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J Viral Hepat. 2018 Mar;25 Suppl 1:6-17. doi: 10.1111/jvh.12875.

Hepatitis C: The beginning of the end-key elements for successful European and national strategies to eliminate HCV in Europe.

Author information

1
Medical School of National, Kapodistrian University of Athens, Athens, Greece.
2
Institute of Health Sciences, Católica University of Portugal, Lisbon, Portugal.
3
Faculty of Health, Medicine and Life Sciences, Maastricht University, Maastricht, The Netherlands.
4
Ministry of Health, Athens, Greece.
5
Massachusetts General Hospital' s, Institute for Technology Assessment and Harvard Medical School, Boston, MA, USA.
6
Clinical and Research Center Humanitas, Rozzano, Italy.
7
European Association for the Study of the Liver, Geneva, Switzerland.
8
Faculdade de Medicina, Universidade de Lisbon, Lisbon, Portugal.
9
University of Palermo, Palermo, Italy.
10
School of Health and Life Sciences, Glasgow Caledonian University, Glasgow, Scotland, UK.
11
Hepatitis C Trust, World Hepatitis Alliance, London, UK.
12
Leberhilfe Projekt gUG, Cologne, Germany.
13
Barcelonai Institute for Global Health (ISGlobal), Hospital Clínic, University of Barcelona, Barcelona, Spain.
14
CHIP, Rigshospitalet, University of Copenhagen, Copenhagen, Denmark.
15
Portuguese Activist Group for HIV/AIDS Treatment, Lisbon, Portugal.
16
European AIDS Treatment Group, Brussels, Belgium.
17
Department of Internal Medicine and Gastroenterology, Klagenfurt, Austria.
18
Center for Disease Analysis, Lafayette, CO, USA.
19
Correlation Network, Amsterdam, The Netherlands.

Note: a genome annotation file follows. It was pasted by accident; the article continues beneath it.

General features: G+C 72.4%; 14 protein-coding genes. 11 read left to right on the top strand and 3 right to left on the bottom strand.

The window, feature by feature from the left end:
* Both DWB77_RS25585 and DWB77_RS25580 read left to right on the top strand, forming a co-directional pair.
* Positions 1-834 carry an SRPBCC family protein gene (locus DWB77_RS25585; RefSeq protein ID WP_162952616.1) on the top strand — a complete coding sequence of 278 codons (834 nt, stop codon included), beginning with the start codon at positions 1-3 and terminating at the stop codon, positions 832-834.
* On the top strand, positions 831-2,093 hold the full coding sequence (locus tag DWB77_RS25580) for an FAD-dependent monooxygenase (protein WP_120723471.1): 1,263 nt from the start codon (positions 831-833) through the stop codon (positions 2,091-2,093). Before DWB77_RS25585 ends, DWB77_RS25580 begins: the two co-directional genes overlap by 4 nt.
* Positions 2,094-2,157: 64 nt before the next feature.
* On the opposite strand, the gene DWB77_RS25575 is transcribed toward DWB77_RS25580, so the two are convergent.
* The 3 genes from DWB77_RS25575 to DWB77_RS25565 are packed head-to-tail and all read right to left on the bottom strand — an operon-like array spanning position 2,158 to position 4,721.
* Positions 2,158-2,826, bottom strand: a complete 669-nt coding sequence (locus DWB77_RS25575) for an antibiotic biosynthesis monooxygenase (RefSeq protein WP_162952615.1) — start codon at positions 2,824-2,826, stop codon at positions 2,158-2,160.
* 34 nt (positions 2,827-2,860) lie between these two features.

20
Acibadem Mehmet Ali Aydinlar University, Istanbul, Turkey.
21
Antwerp University, Antwerp, Belgium.
22
Viral Hepatitis Prevention Board, Antwerp, Belgium.
23
Hannover Medical School, Hannover, Germany.
24
INSERM, Université Paris Diderot, Paris, France.
25
Department of Infectious Diseases Research and Prevention, Public Health Service of Amsterdam, Amsterdam, The Netherlands.
26
Department of Internal Medicine, Amsterdam Infection and Immunity Institute (AI&II), Academic Medical Center, University of Amsterdam, Amsterdam, The Netherlands.

Abstract

Hepatitis C virus (HCV) infection is a major public health problem in the European Union (EU). An estimated 5.6 million Europeans are chronically infected with a wide range of variation in prevalence across European Union countries. Although HCV continues to spread as a largely "silent pandemic," its elimination is made possible through the availability of the new antiviral drugs and the implementation of prevention practices. On 17 February 2016, the Hepatitis B & C Public Policy Association held the first EU HCV Policy Summit in Brussels. This summit was an historic event as it was the first high-level conference focusing on the elimination of HCV at the European Union level. The meeting brought together the main stakeholders in the field of HCV: clinicians, patient advocacy groups, representatives of key institutions and regional bodies from across European Union; it served as a platform for one of the most significant disease elimination campaigns in Europe and culminated in the presentation of the HCV Elimination Manifesto, calling for the elimination of HCV in Europe by 2030. The launch of the Elimination Manifesto provides a starting point for action in order to make HCV and its elimination in Europe an explicit public health priority, to ensure that patients, civil society groups and other relevant stakeholders will be directly involved in developing and implementing HCV elimination strategies, to pay particular attention to the links between hepatitis C and social marginalization and to introduce a European Hepatitis Awareness Week.

KEYWORDS:

barriers to prevention; burden; care; elimination; high-risk populations; surveillance; treatment; viral hepatitis

PMID:
29508946
DOI:
10.1111/jvh.12875
[Indexed for MEDLINE]

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